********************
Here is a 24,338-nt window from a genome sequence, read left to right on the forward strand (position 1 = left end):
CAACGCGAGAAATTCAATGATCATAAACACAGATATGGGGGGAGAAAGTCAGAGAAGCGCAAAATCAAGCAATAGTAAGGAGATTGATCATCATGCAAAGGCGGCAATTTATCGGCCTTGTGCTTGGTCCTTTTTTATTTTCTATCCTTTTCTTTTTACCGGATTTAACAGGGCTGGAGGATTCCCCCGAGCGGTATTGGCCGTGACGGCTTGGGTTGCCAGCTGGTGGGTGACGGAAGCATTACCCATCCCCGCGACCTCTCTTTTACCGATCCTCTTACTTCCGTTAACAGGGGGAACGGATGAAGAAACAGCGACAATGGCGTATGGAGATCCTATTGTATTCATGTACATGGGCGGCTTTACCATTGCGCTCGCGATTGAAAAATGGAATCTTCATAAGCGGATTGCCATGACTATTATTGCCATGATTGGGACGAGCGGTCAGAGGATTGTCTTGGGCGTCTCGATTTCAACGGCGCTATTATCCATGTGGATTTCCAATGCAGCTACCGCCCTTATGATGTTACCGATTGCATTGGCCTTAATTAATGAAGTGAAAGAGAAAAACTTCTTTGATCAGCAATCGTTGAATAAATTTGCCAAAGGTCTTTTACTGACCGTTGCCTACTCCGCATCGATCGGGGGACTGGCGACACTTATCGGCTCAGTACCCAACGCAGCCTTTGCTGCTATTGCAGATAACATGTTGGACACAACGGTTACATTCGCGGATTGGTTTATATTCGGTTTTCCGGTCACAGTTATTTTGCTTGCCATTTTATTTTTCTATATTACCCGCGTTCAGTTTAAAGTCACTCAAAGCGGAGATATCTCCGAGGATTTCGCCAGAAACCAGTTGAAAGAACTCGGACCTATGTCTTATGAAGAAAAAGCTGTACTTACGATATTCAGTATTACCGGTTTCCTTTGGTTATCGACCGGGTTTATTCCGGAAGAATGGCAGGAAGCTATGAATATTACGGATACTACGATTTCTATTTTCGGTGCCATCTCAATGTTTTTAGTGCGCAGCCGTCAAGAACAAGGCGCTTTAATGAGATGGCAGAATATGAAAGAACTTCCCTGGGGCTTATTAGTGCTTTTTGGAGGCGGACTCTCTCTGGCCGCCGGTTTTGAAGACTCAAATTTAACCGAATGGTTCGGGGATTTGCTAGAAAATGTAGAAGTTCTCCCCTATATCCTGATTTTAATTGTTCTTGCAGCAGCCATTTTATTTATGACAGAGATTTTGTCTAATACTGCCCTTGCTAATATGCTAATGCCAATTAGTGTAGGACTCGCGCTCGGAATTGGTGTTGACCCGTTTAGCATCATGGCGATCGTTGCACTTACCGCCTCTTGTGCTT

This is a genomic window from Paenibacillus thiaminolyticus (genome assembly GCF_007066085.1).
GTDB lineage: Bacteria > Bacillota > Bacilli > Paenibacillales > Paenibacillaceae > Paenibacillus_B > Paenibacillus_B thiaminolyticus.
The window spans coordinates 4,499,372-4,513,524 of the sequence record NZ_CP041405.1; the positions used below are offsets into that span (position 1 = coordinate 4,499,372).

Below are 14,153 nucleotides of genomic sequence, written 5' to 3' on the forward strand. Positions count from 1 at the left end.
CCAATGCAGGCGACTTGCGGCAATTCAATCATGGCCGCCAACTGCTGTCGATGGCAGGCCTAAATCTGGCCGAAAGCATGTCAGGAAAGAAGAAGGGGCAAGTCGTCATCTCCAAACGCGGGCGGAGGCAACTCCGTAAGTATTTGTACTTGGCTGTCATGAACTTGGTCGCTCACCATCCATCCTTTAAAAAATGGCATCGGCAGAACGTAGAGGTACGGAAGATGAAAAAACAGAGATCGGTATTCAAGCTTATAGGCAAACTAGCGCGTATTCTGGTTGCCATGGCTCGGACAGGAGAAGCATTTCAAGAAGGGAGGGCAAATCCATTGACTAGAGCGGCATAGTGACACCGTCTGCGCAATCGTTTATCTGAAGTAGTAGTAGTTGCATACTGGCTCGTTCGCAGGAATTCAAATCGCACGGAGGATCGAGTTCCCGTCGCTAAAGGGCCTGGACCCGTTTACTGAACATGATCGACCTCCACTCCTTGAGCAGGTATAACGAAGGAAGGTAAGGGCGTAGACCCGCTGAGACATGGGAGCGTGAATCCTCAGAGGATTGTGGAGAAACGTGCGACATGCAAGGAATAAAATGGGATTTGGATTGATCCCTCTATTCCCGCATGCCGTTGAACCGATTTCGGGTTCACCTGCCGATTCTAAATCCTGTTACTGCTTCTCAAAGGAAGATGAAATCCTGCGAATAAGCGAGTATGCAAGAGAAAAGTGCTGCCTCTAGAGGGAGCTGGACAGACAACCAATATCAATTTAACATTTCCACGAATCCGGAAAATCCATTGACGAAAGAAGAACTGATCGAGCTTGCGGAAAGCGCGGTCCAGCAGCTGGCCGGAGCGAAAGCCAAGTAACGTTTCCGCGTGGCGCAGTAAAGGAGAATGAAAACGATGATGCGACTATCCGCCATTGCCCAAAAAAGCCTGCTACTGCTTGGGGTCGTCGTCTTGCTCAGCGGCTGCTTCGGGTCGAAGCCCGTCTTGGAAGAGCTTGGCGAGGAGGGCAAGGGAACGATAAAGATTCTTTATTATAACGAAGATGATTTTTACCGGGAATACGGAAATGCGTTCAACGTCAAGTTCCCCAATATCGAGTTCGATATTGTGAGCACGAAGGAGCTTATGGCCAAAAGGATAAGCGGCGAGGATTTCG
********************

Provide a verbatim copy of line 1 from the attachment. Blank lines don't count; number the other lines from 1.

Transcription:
Here is a 24,338-nt window from a genome sequence, read left to right on the forward strand (position 1 = left end):